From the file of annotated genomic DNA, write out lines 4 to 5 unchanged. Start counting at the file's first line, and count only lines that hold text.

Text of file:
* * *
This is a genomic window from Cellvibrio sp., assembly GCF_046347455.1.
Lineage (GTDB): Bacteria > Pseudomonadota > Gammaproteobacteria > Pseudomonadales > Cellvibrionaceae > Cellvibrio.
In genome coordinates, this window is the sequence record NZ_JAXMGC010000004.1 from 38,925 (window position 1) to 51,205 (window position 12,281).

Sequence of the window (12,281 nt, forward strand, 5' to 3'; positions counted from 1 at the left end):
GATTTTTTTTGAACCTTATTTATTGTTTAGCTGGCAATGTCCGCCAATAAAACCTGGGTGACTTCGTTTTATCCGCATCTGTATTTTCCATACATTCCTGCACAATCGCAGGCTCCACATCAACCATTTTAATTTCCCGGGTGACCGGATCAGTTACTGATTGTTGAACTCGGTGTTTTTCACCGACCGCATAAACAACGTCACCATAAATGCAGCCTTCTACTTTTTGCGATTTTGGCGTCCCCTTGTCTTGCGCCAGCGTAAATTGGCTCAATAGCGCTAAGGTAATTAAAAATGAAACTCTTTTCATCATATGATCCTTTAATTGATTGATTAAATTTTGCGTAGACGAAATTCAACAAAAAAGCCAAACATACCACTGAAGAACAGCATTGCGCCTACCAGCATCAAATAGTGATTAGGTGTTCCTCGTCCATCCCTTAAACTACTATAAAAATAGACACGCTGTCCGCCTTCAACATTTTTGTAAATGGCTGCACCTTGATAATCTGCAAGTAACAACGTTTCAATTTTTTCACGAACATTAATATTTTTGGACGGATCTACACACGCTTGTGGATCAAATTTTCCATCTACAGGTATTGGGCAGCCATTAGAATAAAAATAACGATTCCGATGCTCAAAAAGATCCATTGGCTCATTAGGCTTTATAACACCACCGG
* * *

Sequence of the window (12,281 nt, forward strand, 5' to 3'; positions counted from 1 at the left end):
GATTTTTTTTGAACCTTATTTATTGTTTAGCTGGCAATGTCCGCCAATAAAACCTGGGTGACTTCGTTTTATCCGCATCTGTATTTTCCATACATTCCTGCACAATCGCAGGCTCCACATCAACCATTTTAATTTCCCGGGTGACCGGATCAGTTACTGATTGTTGAACTCGGTGTTTTTCACCGACCGCATAAACAACGTCACCATAAATGCAGCCTTCTACTTTTTGCGATTTTGGCGTCCCCTTGTCTTGCGCCAGCGTAAATTGGCTCAATAGCGCTAAGGTAATTAAAAATGAAACTCTTTTCATCATATGATCCTTTAATTGATTGATTAAATTTTGCGTAGACGAAATTCAACAAAAAAGCCAAACATACCACTGAAGAACAGCATTGCGCCTACCAGCATCAAATAGTGATTAGGTGTTCCTCGTCCATCCCTTAAACTACTATAAAAATAGACACGCTGTCCGCCTTCAACATTTTTGTAAATGGCTGCACCTTGATAATCTGCAAGTAACAACGTTTCAATTTTTTCACGAACATTAATATTTTTGGACGGATCTACACACGCTTGTGGATCAAATTTTCCATCTACAGGTATTGGGCAGCCATTAGAATAAAAATAACGATTCCGATGCTCAAAAAGATCCATTGGCTCATTAGGCTTTATAACACCACCGG